Greater Manchester Chamber of Commerce held its first ever online Assembly meeting on Tuesday.
The assembly, which was conducted via Zoom, focused on how the Chamber and the wider business community has been dealing with the impact of the coronavirus lockdown.
The welcome by Chamber President, Robin Phillips, was followed by an update from Chris Fletcher, Policy, Campaigns and Communications Director at the Chamber.
Chris outlined how, since the lockdown, the Chamber had been focusing on communicating with members by increasing The Brief to three times a week and launching the weekly Business Monitor survey, as well as providing regular social media updates and online events.
He added that the Chamber was assessing the effectiveness of the various government business support initiatives, with the furloughing scheme being so far the most effective and well run.
Subrahmaniam Krishnan-Harihara, Head of Research at Greater Manchester Chamber of Commerce, gave an overview of the results of the weekly Business Monitor survey, which was launched at the end of March with a target of 100 responses a week.
He said the main factors of concern in the report were reduced volume or revenue and working capital and cash management.
The survey showed business confidence to be very low, with 75% of people giving negative responses. Awareness of government support was found to be high, but take-up was low for certain schemes, with less than one-fifth applying for the Coronavirus Business Interruption Loan Scheme (CBILS). Sixty to seventy per cent of respondents said they were putting staff on furlough.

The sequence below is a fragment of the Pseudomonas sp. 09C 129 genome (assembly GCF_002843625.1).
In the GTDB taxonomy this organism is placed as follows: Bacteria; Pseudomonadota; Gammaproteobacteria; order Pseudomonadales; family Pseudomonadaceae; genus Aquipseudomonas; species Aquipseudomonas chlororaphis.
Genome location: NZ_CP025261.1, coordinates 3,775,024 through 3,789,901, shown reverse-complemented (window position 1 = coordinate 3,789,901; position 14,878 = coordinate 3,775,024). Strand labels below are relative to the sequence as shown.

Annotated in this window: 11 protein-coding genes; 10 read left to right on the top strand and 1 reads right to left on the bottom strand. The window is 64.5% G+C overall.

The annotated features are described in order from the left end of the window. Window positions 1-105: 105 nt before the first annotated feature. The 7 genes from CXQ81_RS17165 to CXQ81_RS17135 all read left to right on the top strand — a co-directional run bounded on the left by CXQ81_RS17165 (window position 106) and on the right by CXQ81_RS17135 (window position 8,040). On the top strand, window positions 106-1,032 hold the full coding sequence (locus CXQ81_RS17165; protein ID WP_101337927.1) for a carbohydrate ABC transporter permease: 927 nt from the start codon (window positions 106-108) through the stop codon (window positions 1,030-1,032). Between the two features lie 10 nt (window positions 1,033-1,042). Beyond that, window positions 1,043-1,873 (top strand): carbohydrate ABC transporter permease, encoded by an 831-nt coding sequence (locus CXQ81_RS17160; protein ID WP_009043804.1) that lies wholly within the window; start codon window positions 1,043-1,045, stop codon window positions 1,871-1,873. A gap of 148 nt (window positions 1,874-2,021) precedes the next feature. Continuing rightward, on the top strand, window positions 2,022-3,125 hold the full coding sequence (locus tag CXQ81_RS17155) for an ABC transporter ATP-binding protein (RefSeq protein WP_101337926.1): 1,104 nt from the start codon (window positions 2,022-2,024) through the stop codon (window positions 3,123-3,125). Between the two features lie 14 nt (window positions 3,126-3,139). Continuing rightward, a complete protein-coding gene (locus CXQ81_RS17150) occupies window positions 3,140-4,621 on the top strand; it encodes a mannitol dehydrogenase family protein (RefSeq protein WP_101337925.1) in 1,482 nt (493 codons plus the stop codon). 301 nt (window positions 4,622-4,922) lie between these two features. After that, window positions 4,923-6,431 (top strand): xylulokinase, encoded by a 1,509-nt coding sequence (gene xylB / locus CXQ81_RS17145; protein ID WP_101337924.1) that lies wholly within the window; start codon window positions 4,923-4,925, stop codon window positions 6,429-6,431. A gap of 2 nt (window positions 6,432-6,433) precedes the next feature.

Chris Fletcher then gave an overview of plans for recovery, including government guidance for workplaces, the problem of social distancing on public transport, which sectors might open first and whether the furlough scheme should be extended beyond June.
After the updates, members highlighted the following issues:
- The economic impact of redundancies
- The need to extend the job retention scheme for the hospitality, leisure and culture sectors, as these are likely to be the last to open.
- The impact on city centre retail if only a small percentage of employees return to working in the office
- The possibility of temperature testing at offices and construction, so that those showing a high temperature could be sent for a coronavirus test.
As work develops around what the recovery needs to address the views of business will be critical.
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